Factbox: All the president’s countries featured so far in ex-Trump adviser’s book

(Reuters) – China was not the only country mentioned in a litany of allegations that former national security adviser John Bolton makes about U.S. President Donald Trump in excerpts here published on Wednesday of his book, “The Room Where It Happened: A White House Memoir.”

The following are other countries that feature in reports about Bolton’s book on his 17 months in Trump’s administration:


Trump confused the current and former presidents of Afghanistan multiple times, the Washington Post reported. The United States has been at war in Afghanistan for 18 years.


Trump reversed penalties on Chinese telecommunications firm ZTE and, the following year, offered to reverse criminal prosecution against Huawei, seeing disputes involving the two firms not as policy issues but “an opportunity to make personal gestures to Xi,” one excerpt said, referring to Chinese President Xi Jinping.

The U.S. president also played down the significance of Taiwan and developments involving Hong Kong and China’s treatment of Uighur citizens, telling Xi at a June 2019 meeting that Xi should go ahead with building concentration camps in Xinjiang, according to the excerpt.

Trump also told Xi that Americans wanted the two-term constitutional limit on presidents to be repealed for him, the excerpt said.


Trump asked his former chief of staff John Kelly if Finland was part of Russia, according to the Post.


When advisers discussed the U.S. alliance with Japan, Trump became irate and railed about Pearl Harbor. He also asked Japanese Prime Minister Shinzo Abe to help him strike a deal with Iran, the Post reported.


Trump was determined to befriend North Korean leader Kim Jong Un, deciding to give him some gifts, which violated U.S. sanctions and for which those sanctions eventually needed to be waived, the Post reported.

Bolton said Trump cared little about denuclearization efforts and only saw it as “an exercise in publicity,” according to the Post.

After the first summit with Kim in Singapore in 2018, Trump repeatedly asked about Kim’s receipt of an autographed copy of Elton John’s “Rocket Man” on CD during Pompeo’s visit afterward to North Korea, the Post said.

Trump had insulted Kim by calling him “Little Rocket Man” but had since sought to convince Kim it was an affectionate term.

But Pompeo had not seen Kim in North Korea. Getting the CD to Kim remained a priority for several months, the Post reported. It was not immediately clear if Kim received the recording.


Trump told Defense Secretary James Mattis that Russia should take care of the Islamic State militant group, according to the Post.


In 2018, Trump wrote a defense of Saudi Crown Prince Mohammad bin Salman amid outcry over the killing of journalist and prominent royal critic, Jamal Khashoggi.

The main goal of the defense was to distract from news coverage of Trump’s daughter, Ivanka Trump, using her personal email for government business, the Post reported Bolton saying – something Trump had repeatedly lambasted his opponent, Hillary Clinton, for doing during the 2016 election.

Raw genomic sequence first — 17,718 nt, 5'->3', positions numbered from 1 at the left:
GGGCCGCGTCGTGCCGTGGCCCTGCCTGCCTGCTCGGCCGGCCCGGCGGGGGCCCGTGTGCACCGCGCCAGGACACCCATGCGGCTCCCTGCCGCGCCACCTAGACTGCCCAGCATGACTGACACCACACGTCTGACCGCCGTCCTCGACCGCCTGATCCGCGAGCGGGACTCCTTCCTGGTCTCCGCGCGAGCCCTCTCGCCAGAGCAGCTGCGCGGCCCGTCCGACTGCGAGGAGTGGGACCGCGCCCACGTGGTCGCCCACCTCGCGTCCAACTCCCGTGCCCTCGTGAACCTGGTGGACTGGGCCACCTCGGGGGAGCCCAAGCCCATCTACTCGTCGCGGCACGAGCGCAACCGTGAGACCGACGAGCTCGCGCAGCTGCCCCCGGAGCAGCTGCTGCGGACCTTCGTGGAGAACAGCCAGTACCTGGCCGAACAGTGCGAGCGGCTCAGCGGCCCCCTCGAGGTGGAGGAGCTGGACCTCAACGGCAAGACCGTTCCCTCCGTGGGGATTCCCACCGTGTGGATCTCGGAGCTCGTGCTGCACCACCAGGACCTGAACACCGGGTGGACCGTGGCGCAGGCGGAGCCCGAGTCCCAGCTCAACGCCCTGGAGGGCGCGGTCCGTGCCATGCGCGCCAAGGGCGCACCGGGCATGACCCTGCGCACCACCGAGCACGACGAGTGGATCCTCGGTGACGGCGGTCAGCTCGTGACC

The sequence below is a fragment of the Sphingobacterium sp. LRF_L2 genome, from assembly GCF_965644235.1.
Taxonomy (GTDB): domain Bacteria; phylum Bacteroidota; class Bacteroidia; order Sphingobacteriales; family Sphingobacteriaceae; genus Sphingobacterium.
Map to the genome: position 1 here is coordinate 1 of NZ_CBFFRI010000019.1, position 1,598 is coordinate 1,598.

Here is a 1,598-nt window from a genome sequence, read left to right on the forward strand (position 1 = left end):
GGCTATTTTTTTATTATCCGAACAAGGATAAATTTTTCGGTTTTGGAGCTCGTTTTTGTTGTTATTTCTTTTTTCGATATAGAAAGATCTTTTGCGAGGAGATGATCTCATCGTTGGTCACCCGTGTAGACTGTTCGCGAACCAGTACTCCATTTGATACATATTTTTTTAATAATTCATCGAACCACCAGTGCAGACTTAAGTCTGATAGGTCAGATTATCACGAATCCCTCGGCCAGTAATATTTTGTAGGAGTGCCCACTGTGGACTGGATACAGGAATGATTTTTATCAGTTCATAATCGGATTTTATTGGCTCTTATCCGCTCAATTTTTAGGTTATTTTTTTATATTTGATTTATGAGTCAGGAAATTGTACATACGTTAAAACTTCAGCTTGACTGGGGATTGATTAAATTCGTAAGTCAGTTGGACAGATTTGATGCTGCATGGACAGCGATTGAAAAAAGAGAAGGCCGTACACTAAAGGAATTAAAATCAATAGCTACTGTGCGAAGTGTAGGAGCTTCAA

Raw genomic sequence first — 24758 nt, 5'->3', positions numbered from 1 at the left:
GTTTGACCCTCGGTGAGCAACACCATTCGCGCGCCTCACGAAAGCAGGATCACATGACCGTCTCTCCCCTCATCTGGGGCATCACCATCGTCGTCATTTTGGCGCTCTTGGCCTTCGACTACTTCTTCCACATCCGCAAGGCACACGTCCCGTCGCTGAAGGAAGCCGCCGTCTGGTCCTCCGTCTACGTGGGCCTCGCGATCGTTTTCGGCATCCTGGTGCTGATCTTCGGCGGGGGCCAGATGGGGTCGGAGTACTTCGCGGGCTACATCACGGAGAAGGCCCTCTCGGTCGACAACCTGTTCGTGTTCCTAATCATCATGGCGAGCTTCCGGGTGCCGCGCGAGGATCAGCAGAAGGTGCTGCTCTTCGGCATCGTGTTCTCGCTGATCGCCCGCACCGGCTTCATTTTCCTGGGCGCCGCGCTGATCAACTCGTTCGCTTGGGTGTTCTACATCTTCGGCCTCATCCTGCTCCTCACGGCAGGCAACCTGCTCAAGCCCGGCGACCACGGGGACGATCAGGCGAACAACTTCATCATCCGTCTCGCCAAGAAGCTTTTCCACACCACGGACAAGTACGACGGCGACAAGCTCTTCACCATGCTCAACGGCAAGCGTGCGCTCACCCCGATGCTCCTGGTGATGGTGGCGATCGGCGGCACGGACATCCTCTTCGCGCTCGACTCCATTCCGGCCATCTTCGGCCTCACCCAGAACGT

Turkish President Tayyip Erdogan gave Trump a memo saying a Turkish firm under investigation by the U.S. attorney for the Southern District of New York for violating Iranian sanctions was innocent.

“Trump then told Erdogan he would take care of things, explaining that the Southern District prosecutors were not his people, but were Obama people, a problem that would be fixed when they were replaced by his people,” Bolton wrote, according to the Washington Post.

At one point, Bolton learned a top Trump adviser, Jared Kushner, would be calling Turkey’s finance minister because he was Erdogan’s son-in-law, referring to it as “this new ‘son-in-law channel.’”

When Bolton informed U.S. Secretary of State Mike Pompeo of the call, Pompeo was furious “because this was one more example of Kushner’s doing international negotiations he shouldn’t have been doing (along with the never quite ready Middle East peace plan),” according to the Post.


Bolton broadly confirmed allegations that Trump pressed Ukraine to investigate Trump’s political rival, former U.S. Vice President Joe Biden, in a bid to help Trump win his November re-election bid, according to U.S. media reports.

Trump became the third U.S. president to face impeachment, but he remained in office after a Senate vote that largely fell along partisan lines.


In a meeting with Theresa May, who was Britain’s prime minister at the time, Trump interjected asking if London was a nuclear power, according to the Post.


Trump said invading Venezuela would be “cool” and the country was “really part of the United States,” the Post said.

The United States has recognized Juan Guaido, the head of the Venezuelan national assembly, as the country’s leader, a move that Trump approved.

But within 30 hours, Trump worried that Guaido looked weak compared to “tough” Nicolas Maduro and considered changing course, according to the Post.

Compiled by Makini Brice; editing by Grant McCool

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